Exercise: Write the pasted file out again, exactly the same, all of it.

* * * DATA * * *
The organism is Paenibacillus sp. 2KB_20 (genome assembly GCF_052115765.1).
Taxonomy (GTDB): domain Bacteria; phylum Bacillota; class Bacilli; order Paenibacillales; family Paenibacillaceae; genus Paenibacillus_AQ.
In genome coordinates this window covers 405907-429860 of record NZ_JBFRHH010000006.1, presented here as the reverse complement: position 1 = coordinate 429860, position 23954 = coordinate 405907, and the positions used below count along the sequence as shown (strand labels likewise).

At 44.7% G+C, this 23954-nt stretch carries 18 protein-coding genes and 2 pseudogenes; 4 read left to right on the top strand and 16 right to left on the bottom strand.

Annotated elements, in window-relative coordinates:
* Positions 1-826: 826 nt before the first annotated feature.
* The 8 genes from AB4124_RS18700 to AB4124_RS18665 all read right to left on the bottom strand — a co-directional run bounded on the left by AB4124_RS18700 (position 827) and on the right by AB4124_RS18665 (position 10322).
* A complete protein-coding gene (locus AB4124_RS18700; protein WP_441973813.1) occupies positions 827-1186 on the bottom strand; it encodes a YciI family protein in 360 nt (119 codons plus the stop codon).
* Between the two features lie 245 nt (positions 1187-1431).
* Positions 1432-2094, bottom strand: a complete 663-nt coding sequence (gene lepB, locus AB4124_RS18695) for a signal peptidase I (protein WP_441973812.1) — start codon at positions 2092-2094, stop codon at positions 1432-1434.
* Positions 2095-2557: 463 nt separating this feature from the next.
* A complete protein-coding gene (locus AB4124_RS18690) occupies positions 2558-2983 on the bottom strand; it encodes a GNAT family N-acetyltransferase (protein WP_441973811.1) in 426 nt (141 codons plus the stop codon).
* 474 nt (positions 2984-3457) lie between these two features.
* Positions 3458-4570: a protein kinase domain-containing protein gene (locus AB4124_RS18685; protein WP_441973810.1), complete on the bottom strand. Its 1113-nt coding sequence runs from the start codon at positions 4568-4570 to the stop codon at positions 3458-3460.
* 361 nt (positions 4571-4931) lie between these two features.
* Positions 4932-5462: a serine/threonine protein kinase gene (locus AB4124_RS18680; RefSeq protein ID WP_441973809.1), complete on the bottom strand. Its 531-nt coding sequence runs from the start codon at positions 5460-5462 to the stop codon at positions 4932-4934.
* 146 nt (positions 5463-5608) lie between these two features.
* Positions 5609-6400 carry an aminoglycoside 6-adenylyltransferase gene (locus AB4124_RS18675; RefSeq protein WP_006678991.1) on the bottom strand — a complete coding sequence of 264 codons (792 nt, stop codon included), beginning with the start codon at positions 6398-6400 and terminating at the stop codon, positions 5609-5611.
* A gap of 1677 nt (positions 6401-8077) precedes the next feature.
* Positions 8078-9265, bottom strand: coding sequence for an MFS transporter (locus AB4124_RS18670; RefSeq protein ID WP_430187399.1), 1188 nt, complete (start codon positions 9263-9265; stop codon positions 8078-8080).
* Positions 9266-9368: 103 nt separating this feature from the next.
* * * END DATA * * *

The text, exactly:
The organism is Paenibacillus sp. 2KB_20 (genome assembly GCF_052115765.1).
Taxonomy (GTDB): domain Bacteria; phylum Bacillota; class Bacilli; order Paenibacillales; family Paenibacillaceae; genus Paenibacillus_AQ.
In genome coordinates this window covers 405907-429860 of record NZ_JBFRHH010000006.1, presented here as the reverse complement: position 1 = coordinate 429860, position 23954 = coordinate 405907, and the positions used below count along the sequence as shown (strand labels likewise).

At 44.7% G+C, this 23954-nt stretch carries 18 protein-coding genes and 2 pseudogenes; 4 read left to right on the top strand and 16 right to left on the bottom strand.

Annotated elements, in window-relative coordinates:
* Positions 1-826: 826 nt before the first annotated feature.
* The 8 genes from AB4124_RS18700 to AB4124_RS18665 all read right to left on the bottom strand — a co-directional run bounded on the left by AB4124_RS18700 (position 827) and on the right by AB4124_RS18665 (position 10322).
* A complete protein-coding gene (locus AB4124_RS18700; protein WP_441973813.1) occupies positions 827-1186 on the bottom strand; it encodes a YciI family protein in 360 nt (119 codons plus the stop codon).
* Between the two features lie 245 nt (positions 1187-1431).
* Positions 1432-2094, bottom strand: a complete 663-nt coding sequence (gene lepB, locus AB4124_RS18695) for a signal peptidase I (protein WP_441973812.1) — start codon at positions 2092-2094, stop codon at positions 1432-1434.
* Positions 2095-2557: 463 nt separating this feature from the next.
* A complete protein-coding gene (locus AB4124_RS18690) occupies positions 2558-2983 on the bottom strand; it encodes a GNAT family N-acetyltransferase (protein WP_441973811.1) in 426 nt (141 codons plus the stop codon).
* 474 nt (positions 2984-3457) lie between these two features.
* Positions 3458-4570: a protein kinase domain-containing protein gene (locus AB4124_RS18685; protein WP_441973810.1), complete on the bottom strand. Its 1113-nt coding sequence runs from the start codon at positions 4568-4570 to the stop codon at positions 3458-3460.
* 361 nt (positions 4571-4931) lie between these two features.
* Positions 4932-5462: a serine/threonine protein kinase gene (locus AB4124_RS18680; RefSeq protein ID WP_441973809.1), complete on the bottom strand. Its 531-nt coding sequence runs from the start codon at positions 5460-5462 to the stop codon at positions 4932-4934.
* 146 nt (positions 5463-5608) lie between these two features.
* Positions 5609-6400 carry an aminoglycoside 6-adenylyltransferase gene (locus AB4124_RS18675; RefSeq protein WP_006678991.1) on the bottom strand — a complete coding sequence of 264 codons (792 nt, stop codon included), beginning with the start codon at positions 6398-6400 and terminating at the stop codon, positions 5609-5611.
* A gap of 1677 nt (positions 6401-8077) precedes the next feature.
* Positions 8078-9265, bottom strand: coding sequence for an MFS transporter (locus AB4124_RS18670; RefSeq protein ID WP_430187399.1), 1188 nt, complete (start codon positions 9263-9265; stop codon positions 8078-8080).
* Positions 9266-9368: 103 nt separating this feature from the next.